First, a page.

One day I’d like to try my hand at making a car and when I do I’m going to use a Honda Goldwing motor. Many have adapted various motorcycle engines to their homebuilt creations so that’s nothing new. However, many of the conversions suffer from a few basic faults that keep them from being as desirable as they could be. Most motorcycle engines rev extremely high and produce very little torque. This, combined with clutches that were never designed to move the weight of a car usually don’t make for a very smooth launch. Then there’s the problem of motorcycle engines typically being designed to use chain drive.


The Goldwing doesn’t suffer from any of these faults and is remarkably torquey, has a low center of gravity, is extremely reliable, widely available and even has an alternator that is actually designed to run more than a single headlight. It’s not a violent, unbalanced inline-4 that revs to 15,000rpm, but that’s the point. I want a scaled-down, lightweight sports car, not a stripped down torture chamber.

What would you build?

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OT – Another One For The Wish List by PCAL

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Here at the Bulletproof office, we have many passions. A few of us regularly commute on our road bikes and we all have an unhealthy love for all things carbon fiber. This post is not about cars, but it is about two things we are passionate about so I felt it was worth posting. I mean hey, we’re talking about something that’s way cooler and more efficient than a hybrid.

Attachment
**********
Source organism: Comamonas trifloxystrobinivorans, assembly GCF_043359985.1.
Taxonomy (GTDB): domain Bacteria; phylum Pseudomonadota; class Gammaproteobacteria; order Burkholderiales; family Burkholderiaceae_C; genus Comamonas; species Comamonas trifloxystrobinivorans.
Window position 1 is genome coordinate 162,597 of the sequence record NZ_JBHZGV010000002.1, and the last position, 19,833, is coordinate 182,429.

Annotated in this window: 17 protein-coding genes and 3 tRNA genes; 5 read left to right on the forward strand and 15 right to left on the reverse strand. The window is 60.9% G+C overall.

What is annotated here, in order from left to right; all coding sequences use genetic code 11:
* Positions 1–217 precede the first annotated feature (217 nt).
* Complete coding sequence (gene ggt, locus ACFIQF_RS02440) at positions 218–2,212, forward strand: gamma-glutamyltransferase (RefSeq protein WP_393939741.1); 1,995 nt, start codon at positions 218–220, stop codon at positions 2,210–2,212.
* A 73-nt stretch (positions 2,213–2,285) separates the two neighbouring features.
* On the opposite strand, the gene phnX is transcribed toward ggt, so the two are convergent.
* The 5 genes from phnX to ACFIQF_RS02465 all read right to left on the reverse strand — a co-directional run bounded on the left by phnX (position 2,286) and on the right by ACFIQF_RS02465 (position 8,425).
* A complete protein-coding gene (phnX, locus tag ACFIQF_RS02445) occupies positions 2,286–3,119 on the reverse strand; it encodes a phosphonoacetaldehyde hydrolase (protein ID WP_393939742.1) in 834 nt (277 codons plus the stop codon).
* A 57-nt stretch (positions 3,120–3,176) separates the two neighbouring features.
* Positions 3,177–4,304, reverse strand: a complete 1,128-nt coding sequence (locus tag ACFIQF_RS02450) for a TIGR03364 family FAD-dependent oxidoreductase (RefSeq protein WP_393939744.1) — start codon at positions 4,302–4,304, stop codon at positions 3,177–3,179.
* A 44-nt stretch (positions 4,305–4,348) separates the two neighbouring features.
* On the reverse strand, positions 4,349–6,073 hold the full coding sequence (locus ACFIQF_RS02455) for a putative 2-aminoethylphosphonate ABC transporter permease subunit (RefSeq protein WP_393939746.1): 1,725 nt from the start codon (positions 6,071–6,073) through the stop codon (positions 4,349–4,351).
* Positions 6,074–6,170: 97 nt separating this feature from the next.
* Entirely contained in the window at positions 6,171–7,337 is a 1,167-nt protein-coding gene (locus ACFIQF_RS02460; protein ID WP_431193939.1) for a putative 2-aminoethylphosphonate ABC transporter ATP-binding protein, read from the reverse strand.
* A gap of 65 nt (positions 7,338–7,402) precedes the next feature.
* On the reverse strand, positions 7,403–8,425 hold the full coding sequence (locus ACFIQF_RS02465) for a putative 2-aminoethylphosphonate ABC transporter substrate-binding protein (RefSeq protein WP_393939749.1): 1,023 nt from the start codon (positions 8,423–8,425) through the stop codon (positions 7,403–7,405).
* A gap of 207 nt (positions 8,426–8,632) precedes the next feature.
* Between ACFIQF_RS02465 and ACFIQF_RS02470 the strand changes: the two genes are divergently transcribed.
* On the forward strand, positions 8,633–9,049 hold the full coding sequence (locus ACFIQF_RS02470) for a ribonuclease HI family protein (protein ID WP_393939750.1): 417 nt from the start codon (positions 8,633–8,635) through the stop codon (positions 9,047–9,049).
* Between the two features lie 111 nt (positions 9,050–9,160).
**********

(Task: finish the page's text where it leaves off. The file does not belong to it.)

Carbon composites have a long history in the automotive industry and will continue to play an ever larger part for both OEM’s and the aftermarket. However, the automotive industry doesn’t have a monopoly on this technology. One of the most exciting developments I’ve seen recently is Delta 7’s IsoTruss technology.


Interestingly, they chose to debut this technology on a pair of bikes; the Ascend road bike and the Arantix mountain bike. As amazing as the technology is, the bikes do an outstanding job of demonstrating how groundbreaking the technology really is. While at first the bikes look somewhat flimsy and frail, reviewers have come away impressed by how stiff these frames are relative to the competition.

There are certainly possibilities for automotive use of this technology, although they are likely limited to the upper echelons of motorsports due to cost and complexity issues. Where would you like to see this technology applied?